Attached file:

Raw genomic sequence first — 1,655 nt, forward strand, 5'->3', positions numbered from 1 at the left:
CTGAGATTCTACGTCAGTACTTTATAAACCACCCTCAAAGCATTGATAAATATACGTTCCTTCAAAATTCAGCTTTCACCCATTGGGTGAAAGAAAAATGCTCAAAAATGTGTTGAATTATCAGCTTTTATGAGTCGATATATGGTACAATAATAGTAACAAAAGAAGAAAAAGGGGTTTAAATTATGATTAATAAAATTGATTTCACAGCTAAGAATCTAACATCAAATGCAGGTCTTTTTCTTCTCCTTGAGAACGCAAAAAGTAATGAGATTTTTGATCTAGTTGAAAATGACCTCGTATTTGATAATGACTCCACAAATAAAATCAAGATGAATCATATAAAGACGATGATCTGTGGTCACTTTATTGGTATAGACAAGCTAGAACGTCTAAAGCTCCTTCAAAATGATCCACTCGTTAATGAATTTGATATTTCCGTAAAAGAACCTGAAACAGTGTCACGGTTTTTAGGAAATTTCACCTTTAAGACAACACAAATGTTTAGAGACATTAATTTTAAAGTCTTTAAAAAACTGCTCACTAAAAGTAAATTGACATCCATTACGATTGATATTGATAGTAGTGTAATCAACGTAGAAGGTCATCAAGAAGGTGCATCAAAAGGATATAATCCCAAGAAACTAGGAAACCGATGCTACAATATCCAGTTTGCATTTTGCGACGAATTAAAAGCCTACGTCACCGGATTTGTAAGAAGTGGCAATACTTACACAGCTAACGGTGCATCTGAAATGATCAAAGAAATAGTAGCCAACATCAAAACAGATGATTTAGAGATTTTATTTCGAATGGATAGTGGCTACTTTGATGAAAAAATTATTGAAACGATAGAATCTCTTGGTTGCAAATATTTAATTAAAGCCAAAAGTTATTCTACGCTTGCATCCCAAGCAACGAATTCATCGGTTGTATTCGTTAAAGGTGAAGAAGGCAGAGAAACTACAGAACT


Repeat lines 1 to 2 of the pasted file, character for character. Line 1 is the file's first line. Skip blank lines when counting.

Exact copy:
Raw genomic sequence first — 1,655 nt, forward strand, 5'->3', positions numbered from 1 at the left:
CTGAGATTCTACGTCAGTACTTTATAAACCACCCTCAAAGCATTGATAAATATACGTTCCTTCAAAATTCAGCTTTCACCCATTGGGTGAAAGAAAAATGCTCAAAAATGTGTTGAATTATCAGCTTTTATGAGTCGATATATGGTACAATAATAGTAACAAAAGAAGAAAAAGGGGTTTAAATTATGATTAATAAAATTGATTTCACAGCTAAGAATCTAACATCAAATGCAGGTCTTTTTCTTCTCCTTGAGAACGCAAAAAGTAATGAGATTTTTGATCTAGTTGAAAATGACCTCGTATTTGATAATGACTCCACAAATAAAATCAAGATGAATCATATAAAGACGATGATCTGTGGTCACTTTATTGGTATAGACAAGCTAGAACGTCTAAAGCTCCTTCAAAATGATCCACTCGTTAATGAATTTGATATTTCCGTAAAAGAACCTGAAACAGTGTCACGGTTTTTAGGAAATTTCACCTTTAAGACAACACAAATGTTTAGAGACATTAATTTTAAAGTCTTTAAAAAACTGCTCACTAAAAGTAAATTGACATCCATTACGATTGATATTGATAGTAGTGTAATCAACGTAGAAGGTCATCAAGAAGGTGCATCAAAAGGATATAATCCCAAGAAACTAGGAAACCGATGCTACAATATCCAGTTTGCATTTTGCGACGAATTAAAAGCCTACGTCACCGGATTTGTAAGAAGTGGCAATACTTACACAGCTAACGGTGCATCTGAAATGATCAAAGAAATAGTAGCCAACATCAAAACAGATGATTTAGAGATTTTATTTCGAATGGATAGTGGCTACTTTGATGAAAAAATTATTGAAACGATAGAATCTCTTGGTTGCAAATATTTAATTAAAGCCAAAAGTTATTCTACGCTTGCATCCCAAGCAACGAATTCATCGGTTGTATTCGTTAAAGGTGAAGAAGGCAGAGAAACTACAGAACT